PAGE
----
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AND VOILA’! You are now ready to get down with your Festive Fall Bad Self. I didn’t lie, that was ridiculously easy right? If you’re like me, you’ll want to make at least 5 of these cuties, plus they make AMAZING festive gifts, for house-warming or just to say I love you 🙂

QUICK NOTE on Maintaining these cuties! So in order to keep your succulents happy, try to keep your pumpkin somewhere they will get indirect bright light, not direct hot sunlight all day. Or if you plan to put them in a dark corner of a bookshelf or desk make sure they get some time in windowsill sun at least two times a week. Also, for watering, once a week or once every other week (depending on inside or outside & how hot the spot it is in will be) take a spray bottle and try to spritz a tiny bit of water around the roots of the succulents, into the moss. But not TOO much! The moss will soak up the water and keep the succy roots moist throughout the week. & That’s all!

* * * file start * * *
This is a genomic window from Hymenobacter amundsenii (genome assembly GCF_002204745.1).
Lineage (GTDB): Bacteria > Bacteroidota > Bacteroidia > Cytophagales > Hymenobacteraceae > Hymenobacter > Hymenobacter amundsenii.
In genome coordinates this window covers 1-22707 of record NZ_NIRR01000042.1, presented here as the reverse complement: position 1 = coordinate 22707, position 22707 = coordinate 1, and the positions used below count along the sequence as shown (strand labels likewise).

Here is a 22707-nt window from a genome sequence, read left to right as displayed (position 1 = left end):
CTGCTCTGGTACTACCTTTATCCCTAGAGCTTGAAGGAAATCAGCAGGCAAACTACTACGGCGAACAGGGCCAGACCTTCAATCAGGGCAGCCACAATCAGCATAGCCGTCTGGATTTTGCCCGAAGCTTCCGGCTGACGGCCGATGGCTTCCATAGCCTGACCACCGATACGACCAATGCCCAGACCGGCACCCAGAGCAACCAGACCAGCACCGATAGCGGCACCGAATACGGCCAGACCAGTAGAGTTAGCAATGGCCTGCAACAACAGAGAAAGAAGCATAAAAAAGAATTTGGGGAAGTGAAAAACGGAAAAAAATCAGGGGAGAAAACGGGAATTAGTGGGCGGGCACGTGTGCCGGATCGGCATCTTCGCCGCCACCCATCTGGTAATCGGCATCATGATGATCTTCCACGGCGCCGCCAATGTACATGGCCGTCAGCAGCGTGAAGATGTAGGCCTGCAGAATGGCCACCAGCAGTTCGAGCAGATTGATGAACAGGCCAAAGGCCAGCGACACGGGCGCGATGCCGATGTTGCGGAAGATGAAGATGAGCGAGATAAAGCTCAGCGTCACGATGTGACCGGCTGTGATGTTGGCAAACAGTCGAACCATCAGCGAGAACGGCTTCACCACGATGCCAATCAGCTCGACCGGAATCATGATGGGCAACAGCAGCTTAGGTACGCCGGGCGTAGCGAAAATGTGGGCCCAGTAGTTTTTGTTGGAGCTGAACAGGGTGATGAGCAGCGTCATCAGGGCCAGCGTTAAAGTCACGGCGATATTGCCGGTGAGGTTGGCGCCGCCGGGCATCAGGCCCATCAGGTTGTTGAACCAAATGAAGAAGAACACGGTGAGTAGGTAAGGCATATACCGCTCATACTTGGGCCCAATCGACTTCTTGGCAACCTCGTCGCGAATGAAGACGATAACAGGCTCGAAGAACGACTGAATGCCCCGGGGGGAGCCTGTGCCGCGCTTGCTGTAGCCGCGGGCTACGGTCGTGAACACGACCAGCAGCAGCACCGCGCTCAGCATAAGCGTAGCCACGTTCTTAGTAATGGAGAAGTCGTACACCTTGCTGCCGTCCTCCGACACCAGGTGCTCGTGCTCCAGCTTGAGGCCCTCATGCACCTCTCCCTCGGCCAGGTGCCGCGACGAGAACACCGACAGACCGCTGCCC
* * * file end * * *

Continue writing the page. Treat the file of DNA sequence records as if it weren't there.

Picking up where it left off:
After the fall season ends, you can simply & easily dismantle your pumpkin whenever youd like. GENTLY wiggle & pull the succulents free from the moss, and peel any remaining hot glue off the roots and plant in a good draining soil mix of 50% PUMICE 50% soil, and they will continue to grow, unharmed!

That’s it! Hope you enjoyed this tutorial, and I hope to see your fabric pumpkins on the interwebs soon! ❤

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Happy Fall Ya’ll!

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Fall Succulent Lantern DIY